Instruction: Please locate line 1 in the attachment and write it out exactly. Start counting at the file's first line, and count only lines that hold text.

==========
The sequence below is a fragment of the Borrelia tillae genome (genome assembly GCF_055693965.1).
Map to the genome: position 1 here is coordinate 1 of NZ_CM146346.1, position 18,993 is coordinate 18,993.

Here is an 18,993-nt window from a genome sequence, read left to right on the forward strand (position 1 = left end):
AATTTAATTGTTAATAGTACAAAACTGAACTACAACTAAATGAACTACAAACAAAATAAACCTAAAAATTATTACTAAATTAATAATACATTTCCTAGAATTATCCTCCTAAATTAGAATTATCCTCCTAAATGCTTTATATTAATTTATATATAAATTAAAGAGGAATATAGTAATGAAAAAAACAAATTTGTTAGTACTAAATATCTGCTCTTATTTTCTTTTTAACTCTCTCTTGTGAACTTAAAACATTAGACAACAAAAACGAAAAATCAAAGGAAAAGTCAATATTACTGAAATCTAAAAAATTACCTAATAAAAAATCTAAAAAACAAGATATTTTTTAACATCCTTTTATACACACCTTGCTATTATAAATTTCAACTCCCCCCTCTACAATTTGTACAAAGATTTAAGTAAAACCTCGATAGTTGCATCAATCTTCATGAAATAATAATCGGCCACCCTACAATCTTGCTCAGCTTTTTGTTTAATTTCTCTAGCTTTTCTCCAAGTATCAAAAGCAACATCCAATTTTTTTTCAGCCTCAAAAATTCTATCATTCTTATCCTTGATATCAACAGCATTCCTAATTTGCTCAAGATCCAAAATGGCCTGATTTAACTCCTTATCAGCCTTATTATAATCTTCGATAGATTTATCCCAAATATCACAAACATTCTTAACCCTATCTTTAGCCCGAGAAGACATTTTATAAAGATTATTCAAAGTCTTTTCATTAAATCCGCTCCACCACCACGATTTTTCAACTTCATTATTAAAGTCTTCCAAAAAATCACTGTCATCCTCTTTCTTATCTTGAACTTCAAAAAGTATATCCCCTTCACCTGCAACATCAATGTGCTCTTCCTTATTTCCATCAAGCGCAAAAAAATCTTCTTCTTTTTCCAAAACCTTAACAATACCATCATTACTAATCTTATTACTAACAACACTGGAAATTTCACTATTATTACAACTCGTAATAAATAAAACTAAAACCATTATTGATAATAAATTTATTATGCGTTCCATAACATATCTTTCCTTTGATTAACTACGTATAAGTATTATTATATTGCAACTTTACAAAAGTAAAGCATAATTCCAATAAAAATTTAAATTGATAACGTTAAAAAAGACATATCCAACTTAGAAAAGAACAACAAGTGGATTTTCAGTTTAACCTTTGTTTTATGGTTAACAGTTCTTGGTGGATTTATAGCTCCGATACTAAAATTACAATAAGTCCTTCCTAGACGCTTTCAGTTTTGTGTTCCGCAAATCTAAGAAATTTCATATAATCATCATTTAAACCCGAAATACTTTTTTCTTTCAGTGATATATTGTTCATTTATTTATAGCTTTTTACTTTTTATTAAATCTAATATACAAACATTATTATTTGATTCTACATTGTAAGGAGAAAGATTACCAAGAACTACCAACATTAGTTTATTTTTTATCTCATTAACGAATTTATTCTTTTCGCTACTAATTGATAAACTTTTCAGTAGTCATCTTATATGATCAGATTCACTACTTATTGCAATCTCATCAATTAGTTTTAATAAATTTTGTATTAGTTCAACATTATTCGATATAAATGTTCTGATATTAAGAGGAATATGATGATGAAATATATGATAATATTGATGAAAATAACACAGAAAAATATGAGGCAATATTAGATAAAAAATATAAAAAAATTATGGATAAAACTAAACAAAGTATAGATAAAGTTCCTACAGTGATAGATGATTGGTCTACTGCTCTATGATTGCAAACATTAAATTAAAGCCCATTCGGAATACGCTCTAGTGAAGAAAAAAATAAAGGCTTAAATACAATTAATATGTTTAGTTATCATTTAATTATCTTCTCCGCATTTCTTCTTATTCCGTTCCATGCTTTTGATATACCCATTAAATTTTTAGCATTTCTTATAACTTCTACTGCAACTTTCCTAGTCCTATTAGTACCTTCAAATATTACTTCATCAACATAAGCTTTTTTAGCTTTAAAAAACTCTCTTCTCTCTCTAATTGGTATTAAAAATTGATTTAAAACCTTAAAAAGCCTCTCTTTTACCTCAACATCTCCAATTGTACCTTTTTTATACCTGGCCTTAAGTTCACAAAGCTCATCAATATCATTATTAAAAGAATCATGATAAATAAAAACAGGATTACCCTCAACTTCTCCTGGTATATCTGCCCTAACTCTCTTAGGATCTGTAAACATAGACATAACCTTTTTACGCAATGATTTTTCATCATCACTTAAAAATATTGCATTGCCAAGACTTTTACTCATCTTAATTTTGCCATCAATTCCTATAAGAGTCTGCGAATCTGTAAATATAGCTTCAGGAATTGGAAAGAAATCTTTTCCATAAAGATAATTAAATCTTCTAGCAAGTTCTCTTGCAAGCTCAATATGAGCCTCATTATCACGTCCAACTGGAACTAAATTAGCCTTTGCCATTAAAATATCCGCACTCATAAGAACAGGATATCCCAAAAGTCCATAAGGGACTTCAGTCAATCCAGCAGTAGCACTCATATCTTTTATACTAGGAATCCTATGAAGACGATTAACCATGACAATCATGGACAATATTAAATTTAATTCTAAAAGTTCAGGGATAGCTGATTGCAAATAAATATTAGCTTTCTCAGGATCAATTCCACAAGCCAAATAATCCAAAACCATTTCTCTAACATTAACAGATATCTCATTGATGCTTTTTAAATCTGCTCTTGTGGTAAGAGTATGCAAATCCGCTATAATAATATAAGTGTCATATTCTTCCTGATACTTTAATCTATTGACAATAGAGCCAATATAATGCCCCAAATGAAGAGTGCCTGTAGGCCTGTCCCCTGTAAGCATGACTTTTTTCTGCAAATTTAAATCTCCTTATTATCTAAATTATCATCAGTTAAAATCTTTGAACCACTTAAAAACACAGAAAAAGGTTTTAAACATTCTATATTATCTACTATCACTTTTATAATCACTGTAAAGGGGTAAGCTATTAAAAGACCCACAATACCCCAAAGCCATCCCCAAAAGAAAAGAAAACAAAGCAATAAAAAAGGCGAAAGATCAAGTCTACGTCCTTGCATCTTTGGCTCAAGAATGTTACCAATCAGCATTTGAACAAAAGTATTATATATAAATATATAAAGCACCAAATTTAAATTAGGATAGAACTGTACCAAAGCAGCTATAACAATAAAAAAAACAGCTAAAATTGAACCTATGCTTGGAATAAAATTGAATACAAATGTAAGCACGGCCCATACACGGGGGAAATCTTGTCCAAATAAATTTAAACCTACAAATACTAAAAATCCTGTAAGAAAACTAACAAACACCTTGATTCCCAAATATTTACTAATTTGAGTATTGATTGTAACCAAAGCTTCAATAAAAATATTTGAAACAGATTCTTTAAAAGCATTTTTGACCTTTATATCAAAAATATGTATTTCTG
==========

The sequence below is a fragment of the Borrelia tillae genome (genome assembly GCF_055693965.1).